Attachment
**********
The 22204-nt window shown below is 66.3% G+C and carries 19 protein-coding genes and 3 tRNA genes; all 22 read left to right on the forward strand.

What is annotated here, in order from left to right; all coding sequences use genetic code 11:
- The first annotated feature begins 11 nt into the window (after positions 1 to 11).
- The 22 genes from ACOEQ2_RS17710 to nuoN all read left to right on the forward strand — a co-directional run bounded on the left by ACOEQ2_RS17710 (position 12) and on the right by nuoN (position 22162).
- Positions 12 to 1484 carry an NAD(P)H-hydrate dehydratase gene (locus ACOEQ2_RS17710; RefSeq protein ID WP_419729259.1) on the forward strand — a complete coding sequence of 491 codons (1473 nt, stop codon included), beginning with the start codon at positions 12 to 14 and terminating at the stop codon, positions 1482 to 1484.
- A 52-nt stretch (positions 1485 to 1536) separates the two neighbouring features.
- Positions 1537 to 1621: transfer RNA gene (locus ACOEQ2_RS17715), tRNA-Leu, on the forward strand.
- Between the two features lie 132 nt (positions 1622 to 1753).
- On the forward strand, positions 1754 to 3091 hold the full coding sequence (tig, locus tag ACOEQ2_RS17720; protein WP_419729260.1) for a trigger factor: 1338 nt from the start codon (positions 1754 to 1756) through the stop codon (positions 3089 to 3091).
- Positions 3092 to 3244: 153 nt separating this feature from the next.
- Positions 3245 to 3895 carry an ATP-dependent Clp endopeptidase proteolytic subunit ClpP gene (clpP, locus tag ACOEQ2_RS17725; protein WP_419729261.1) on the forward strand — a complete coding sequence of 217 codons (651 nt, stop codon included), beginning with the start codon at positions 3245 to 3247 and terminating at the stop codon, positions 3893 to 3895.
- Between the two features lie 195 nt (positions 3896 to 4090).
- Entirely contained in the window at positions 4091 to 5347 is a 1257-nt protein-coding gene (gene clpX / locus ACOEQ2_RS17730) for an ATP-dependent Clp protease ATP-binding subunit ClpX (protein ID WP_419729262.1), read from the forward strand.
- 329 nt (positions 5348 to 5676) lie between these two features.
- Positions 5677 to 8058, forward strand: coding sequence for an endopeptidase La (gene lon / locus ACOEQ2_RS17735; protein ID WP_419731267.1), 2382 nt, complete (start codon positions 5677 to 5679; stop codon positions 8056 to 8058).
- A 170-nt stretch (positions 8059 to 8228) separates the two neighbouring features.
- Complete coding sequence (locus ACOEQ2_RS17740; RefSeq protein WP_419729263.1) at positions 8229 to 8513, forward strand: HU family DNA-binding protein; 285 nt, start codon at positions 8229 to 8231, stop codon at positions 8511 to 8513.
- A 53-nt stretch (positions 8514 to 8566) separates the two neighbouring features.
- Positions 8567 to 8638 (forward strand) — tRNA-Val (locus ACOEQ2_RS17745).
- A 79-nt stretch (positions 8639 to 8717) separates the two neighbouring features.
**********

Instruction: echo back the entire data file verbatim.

The 22204-nt window shown below is 66.3% G+C and carries 19 protein-coding genes and 3 tRNA genes; all 22 read left to right on the forward strand.

What is annotated here, in order from left to right; all coding sequences use genetic code 11:
- The first annotated feature begins 11 nt into the window (after positions 1 to 11).
- The 22 genes from ACOEQ2_RS17710 to nuoN all read left to right on the forward strand — a co-directional run bounded on the left by ACOEQ2_RS17710 (position 12) and on the right by nuoN (position 22162).
- Positions 12 to 1484 carry an NAD(P)H-hydrate dehydratase gene (locus ACOEQ2_RS17710; RefSeq protein ID WP_419729259.1) on the forward strand — a complete coding sequence of 491 codons (1473 nt, stop codon included), beginning with the start codon at positions 12 to 14 and terminating at the stop codon, positions 1482 to 1484.
- A 52-nt stretch (positions 1485 to 1536) separates the two neighbouring features.
- Positions 1537 to 1621: transfer RNA gene (locus ACOEQ2_RS17715), tRNA-Leu, on the forward strand.
- Between the two features lie 132 nt (positions 1622 to 1753).
- On the forward strand, positions 1754 to 3091 hold the full coding sequence (tig, locus tag ACOEQ2_RS17720; protein WP_419729260.1) for a trigger factor: 1338 nt from the start codon (positions 1754 to 1756) through the stop codon (positions 3089 to 3091).
- Positions 3092 to 3244: 153 nt separating this feature from the next.
- Positions 3245 to 3895 carry an ATP-dependent Clp endopeptidase proteolytic subunit ClpP gene (clpP, locus tag ACOEQ2_RS17725; protein WP_419729261.1) on the forward strand — a complete coding sequence of 217 codons (651 nt, stop codon included), beginning with the start codon at positions 3245 to 3247 and terminating at the stop codon, positions 3893 to 3895.
- Between the two features lie 195 nt (positions 3896 to 4090).
- Entirely contained in the window at positions 4091 to 5347 is a 1257-nt protein-coding gene (gene clpX / locus ACOEQ2_RS17730) for an ATP-dependent Clp protease ATP-binding subunit ClpX (protein ID WP_419729262.1), read from the forward strand.
- 329 nt (positions 5348 to 5676) lie between these two features.
- Positions 5677 to 8058, forward strand: coding sequence for an endopeptidase La (gene lon / locus ACOEQ2_RS17735; protein ID WP_419731267.1), 2382 nt, complete (start codon positions 5677 to 5679; stop codon positions 8056 to 8058).
- A 170-nt stretch (positions 8059 to 8228) separates the two neighbouring features.
- Complete coding sequence (locus ACOEQ2_RS17740; RefSeq protein WP_419729263.1) at positions 8229 to 8513, forward strand: HU family DNA-binding protein; 285 nt, start codon at positions 8229 to 8231, stop codon at positions 8511 to 8513.
- A 53-nt stretch (positions 8514 to 8566) separates the two neighbouring features.
- Positions 8567 to 8638 (forward strand) — tRNA-Val (locus ACOEQ2_RS17745).
- A 79-nt stretch (positions 8639 to 8717) separates the two neighbouring features.